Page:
For 2016, the models were Sport, Sport SE, and Latitude. 2017, the final and rather brief year, saw some changes to the packages, and no more Sport SE. See the second generation 2017 Jeep Compass.

The constant redesigns under Cerberus and Fiat had borne fruit: sales shot up in 2011, and kept rising. Ironically, both the Compass and Patriot had their best year of U.S. sales in 2016 — their final year.

Historical small-Jeep notes

Back in the 1980s, there was a Jeep internal concept car designed on the K platform. It was off-road capable, but the severe cost-cutting at the time could have brought too many compromises in production form.

Jeep JJ

The idea was to take a compact car, beef up the suspension and chassis, add four wheel drive, and get an off-road vehicle that was better on-road and less expensive than a custom-designed off-roader, due to economies of scale.

U.S. Sales

Year Caliber Compass Patriot US Sales
2006 92,224 18,579 0 110,803
2007 101,079 39,491 40,434 181,004
2008 84,158 25,349 55,654 165,161
2009 36,098 11,739 31,432 79,269
2010 45,082 15,894 38,620 99,596
2011 35,049 47,709 54,647 137,405
2012 10,176 40,235 62,010 112,421
2013 0 52,993 75,797 128,790
2014 0 61,264 93,462 154,726
2015 0 71,448 121,274 192,722
2016 0 94,061 121,926 215,987

2012 Compass review2013 Jeep Compass and Patriot Off-Road • 2008 Jeep Patriot FWD Off-Road

Jeep Compass Rallye design cues

Jeep Compass Rallye concept carThe Jeep Compass Rallye debuted at the same time as the Jeep Rescue; this concept car shared similar dimensions, but was styled more like the Liberty, and was intended to have a rally-car image, that was, fast dirt off-roading rather than slow rock-climbing and water-traversing.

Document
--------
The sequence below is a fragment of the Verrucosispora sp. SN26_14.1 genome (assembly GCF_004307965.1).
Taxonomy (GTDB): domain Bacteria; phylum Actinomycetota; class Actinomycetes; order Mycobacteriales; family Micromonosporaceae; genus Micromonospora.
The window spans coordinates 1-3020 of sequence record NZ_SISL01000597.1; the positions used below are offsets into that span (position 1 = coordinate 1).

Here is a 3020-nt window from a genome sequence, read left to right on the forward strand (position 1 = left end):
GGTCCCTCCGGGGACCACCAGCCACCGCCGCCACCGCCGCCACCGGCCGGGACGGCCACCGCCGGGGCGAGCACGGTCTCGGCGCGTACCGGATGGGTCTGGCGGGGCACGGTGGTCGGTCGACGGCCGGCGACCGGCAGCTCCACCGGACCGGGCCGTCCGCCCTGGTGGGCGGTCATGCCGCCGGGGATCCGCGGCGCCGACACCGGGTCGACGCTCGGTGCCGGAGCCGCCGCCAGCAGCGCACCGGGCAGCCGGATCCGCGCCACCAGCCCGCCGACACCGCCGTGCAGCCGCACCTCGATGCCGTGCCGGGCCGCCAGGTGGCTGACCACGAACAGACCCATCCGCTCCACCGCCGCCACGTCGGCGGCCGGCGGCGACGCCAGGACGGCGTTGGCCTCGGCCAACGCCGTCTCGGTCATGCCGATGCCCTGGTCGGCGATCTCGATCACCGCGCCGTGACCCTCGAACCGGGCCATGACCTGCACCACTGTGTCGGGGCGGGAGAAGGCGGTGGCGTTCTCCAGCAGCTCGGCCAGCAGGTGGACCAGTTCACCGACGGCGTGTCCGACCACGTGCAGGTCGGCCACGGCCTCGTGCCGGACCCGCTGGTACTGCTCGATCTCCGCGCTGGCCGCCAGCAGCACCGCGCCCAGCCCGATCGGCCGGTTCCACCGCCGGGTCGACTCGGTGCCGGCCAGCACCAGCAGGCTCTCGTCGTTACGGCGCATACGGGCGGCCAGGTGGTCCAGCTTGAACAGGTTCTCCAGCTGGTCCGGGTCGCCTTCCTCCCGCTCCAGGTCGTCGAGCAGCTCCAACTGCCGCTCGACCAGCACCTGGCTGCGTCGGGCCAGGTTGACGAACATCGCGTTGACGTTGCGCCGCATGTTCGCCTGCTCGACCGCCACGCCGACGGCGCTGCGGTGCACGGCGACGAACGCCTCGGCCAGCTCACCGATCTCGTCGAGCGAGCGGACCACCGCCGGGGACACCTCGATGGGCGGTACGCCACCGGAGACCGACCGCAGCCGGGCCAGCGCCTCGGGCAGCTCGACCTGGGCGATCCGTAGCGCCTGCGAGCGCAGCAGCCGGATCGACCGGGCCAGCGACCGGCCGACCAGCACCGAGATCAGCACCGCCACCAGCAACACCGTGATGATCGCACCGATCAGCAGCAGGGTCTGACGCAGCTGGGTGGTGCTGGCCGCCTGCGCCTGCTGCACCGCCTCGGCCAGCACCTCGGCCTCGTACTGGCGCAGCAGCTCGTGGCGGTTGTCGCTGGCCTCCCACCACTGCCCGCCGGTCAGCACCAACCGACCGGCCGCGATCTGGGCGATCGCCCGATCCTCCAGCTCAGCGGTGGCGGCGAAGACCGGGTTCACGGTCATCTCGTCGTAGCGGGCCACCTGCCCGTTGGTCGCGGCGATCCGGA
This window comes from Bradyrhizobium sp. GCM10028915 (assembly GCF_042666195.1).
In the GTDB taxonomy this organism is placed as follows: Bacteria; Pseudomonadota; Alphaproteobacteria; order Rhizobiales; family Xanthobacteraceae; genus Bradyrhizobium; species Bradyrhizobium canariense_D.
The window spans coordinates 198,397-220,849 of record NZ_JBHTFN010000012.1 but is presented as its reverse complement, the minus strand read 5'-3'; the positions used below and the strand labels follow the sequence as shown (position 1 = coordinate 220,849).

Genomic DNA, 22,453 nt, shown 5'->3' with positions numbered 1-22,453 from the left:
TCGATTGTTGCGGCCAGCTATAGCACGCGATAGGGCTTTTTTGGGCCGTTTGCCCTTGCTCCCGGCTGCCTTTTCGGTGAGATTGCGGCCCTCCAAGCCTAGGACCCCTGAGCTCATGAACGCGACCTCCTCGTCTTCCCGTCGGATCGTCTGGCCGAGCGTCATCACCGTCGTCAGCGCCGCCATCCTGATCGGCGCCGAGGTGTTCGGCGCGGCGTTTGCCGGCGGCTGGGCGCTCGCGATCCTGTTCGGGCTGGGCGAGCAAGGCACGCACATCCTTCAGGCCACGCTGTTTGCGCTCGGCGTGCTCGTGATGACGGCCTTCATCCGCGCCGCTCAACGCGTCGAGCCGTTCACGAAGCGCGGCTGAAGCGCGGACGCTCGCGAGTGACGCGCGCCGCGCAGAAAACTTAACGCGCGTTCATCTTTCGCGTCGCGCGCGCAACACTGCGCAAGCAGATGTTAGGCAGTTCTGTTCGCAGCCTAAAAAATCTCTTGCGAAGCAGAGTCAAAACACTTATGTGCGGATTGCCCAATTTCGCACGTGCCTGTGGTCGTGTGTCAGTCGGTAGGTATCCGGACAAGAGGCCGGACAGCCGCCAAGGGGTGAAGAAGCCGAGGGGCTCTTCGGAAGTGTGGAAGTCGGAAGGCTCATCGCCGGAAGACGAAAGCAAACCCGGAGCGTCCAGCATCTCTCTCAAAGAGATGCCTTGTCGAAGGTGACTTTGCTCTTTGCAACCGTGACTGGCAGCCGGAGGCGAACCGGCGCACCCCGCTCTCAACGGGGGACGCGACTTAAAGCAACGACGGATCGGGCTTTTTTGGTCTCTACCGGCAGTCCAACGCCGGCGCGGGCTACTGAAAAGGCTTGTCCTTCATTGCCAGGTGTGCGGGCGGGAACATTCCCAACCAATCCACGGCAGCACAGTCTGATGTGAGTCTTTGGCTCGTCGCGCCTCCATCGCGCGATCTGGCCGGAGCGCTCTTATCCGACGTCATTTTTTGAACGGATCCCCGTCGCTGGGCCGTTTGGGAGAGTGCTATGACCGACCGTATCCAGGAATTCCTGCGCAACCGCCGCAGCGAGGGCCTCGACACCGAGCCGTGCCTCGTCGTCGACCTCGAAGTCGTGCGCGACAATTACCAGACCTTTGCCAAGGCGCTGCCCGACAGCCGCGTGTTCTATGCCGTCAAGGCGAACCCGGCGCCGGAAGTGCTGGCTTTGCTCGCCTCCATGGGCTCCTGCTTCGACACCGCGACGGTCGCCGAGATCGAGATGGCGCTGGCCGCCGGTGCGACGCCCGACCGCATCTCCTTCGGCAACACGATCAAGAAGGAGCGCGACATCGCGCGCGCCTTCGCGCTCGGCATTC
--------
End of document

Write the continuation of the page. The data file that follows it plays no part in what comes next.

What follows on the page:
The Compass styling was intended to look athletic and sleek, so that while it shared the same basic platform as the Patriot, it did look like a completely different chassis. Like the Patriot, it had electronic four wheel drive and off-road components.

Jeep Compass concept car | Jeep Compass car review | T355 five-speed manual | 2014 Compass review/test drive | Compass off-road

Design dimensions / specifications

 All Compass2007-102011+ Compass
Wheelbase 103.7 (2635)  
Track, F/R59.8 (1520)  
Length173.4 (4405)  
Width69.3 (1761)  
Height 64.265.2
Overhang F/R 34.5/35.134.5/35.2
Weight, 2WD (base)3089 (1404)3082 (1398)
Weight, 4WD(base)3,245 (1,472)3,247 (1,382)
CdA aero  10.5 FWD, 10.6 4WD
Weight dist.  59/41 FWD, 57/43 4WD
Headroom F/R(w/out sunroof)40.9 / 39.940.7 / 39.9
Legroom F/R 40.6 / 39.340.6 / 39.4
Shoulder room, F/R 54.054.6
SAE rear seat volume49.1 (1.391)  
SAE front seat volume55.2   
SAE interior volume 101.6 (2.877)101.3 (2.87)
Cargo vol., seats up 21. 9 (0.621)22.7 (0.643)
Cargo, seats down  52.5 (1.487)53.6 (1.519)
Interior volume index  123.5 (3.498)124 (3.512)

The rumors

You can see some similarities in the redesign...

2011 Jeep Compass


CVT details 2005 Jeep concept ride-and-drive

We make no guarantees regarding validity, accuracy, or applicability of information, predictions, or advice. Please read the terms of use and privacy policy. Copyright © 1994-2000, David Zatz; copyright © 2001-2017, Allpar LLC (except as noted, and press/publicity materials); all rights reserved. Dodge, Jeep, Chrysler, Ram, and Mopar are trademarks of Fiat Chrysler Automobiles.

FF8 Challenger video

Is your tech in the top 27?

Dodge Challenger Demon: Hellcat on a diet

All Mopar Car and Truck News

Sergio speaks, Detroit ’17 Chrysler Portal Mopar in Detroit, 2017

Dodge’s electric sports car Ram: the symbol Best and worst of ’16